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Illustration: Aïda Amer/Axios

It's not just lower-wage service jobs in retail and at restaurants anymore. The effects of the coronavirus are beginning to reach the seemingly impervious tech industry.

By the numbers: New data from the jobs site Indeed shows that tech job postings were down 36% in late July, compared with the same time last year. That's even worse than the overall year-over-over drop in job postings of 21%.

What's happening: "At the beginning of the crisis, tech job postings initially fared better than overall postings. That may be because lots of tech work doesn’t require much face-to-face interaction.

  • What’s more, some tech companies already had remote work policies in place, making it easy to scale up work from home," Indeed economist AnnElizabeth Konkel writes.
  • But, as the pandemic drags on, all companies are attempting to cut costs as it becomes increasingly apparent that the problem isn't going away anytime soon.
  • "There’s so often the point of 'Is tech different?' It's kind of lost that status now," Konkel tells Axios.

Even the so-called jobs of the future have been hit hard by the pandemic: postings for jobs in artificial intelligence and machine learning are down 29%, per Indeed.

Worth noting: IT operations and help desk jobs are faring slightly better than other types of tech jobs. That's likely because companies are continuing to hire workers to help navigate the massive transition to telecommuting, says Konkel.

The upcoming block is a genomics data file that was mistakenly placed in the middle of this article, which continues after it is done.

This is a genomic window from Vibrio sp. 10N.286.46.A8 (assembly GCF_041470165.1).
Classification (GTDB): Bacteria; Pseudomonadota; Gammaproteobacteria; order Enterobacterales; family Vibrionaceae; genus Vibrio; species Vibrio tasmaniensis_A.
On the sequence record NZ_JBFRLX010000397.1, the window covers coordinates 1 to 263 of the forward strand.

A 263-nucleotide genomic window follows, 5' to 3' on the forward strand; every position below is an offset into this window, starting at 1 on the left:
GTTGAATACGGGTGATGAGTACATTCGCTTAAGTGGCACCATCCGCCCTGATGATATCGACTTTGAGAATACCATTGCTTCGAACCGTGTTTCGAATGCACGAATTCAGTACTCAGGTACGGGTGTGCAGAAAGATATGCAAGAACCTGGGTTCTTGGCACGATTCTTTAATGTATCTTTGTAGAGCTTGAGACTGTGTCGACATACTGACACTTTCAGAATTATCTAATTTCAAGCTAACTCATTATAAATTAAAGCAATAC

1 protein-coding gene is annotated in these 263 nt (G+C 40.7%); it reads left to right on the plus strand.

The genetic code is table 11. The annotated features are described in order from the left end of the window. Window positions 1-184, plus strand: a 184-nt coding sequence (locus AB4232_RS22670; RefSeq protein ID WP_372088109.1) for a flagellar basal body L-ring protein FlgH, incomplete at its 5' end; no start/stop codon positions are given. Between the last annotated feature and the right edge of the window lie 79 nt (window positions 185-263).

Go deeper: Many tech workers won't be going back to the office

Go deeper

How the razor-edge election could scar tech

Illustration: Aïda Amer/Axios

The 2020 election outcome presents Facebook, Twitter and other online platforms with a worst-case scenario for misinformation management even as it takes some of the regulatory pressure off the wider tech industry.

Why it matters: Aggravated red state/blue state grievances look to usher in an open-ended era of partisan trench warfare online — but a split Congress shrinks the likelihood of new laws reining in tech's power.

Women rise to the top at major media companies

Illustration: Aïda Amer/Axios

Several women have been tapped to lead some of the country's largest newsrooms over the past year — a promising sign of progress for an industry that's typically been slow to accept change and embrace diversity.

Driving the news: CBS News executive Kimberly Godwin was named president of ABC News on Wednesday. Godwin will be the first Black woman to lead a major broadcast news division when she takes the helm in May.

Americans will likely have to navigate a maze of vaccine "passports"

Illustration: Rae Cook/Axios

Many private businesses and some states are plowing ahead with methods of verifying that people have been vaccinated, despite conservative resistance to "vaccine passports."

Why it matters: Many businesses view some sort of vaccine verification system as key to getting back to normal. But in the absence of federal leadership, a confusing patchwork approach is likely to pop up.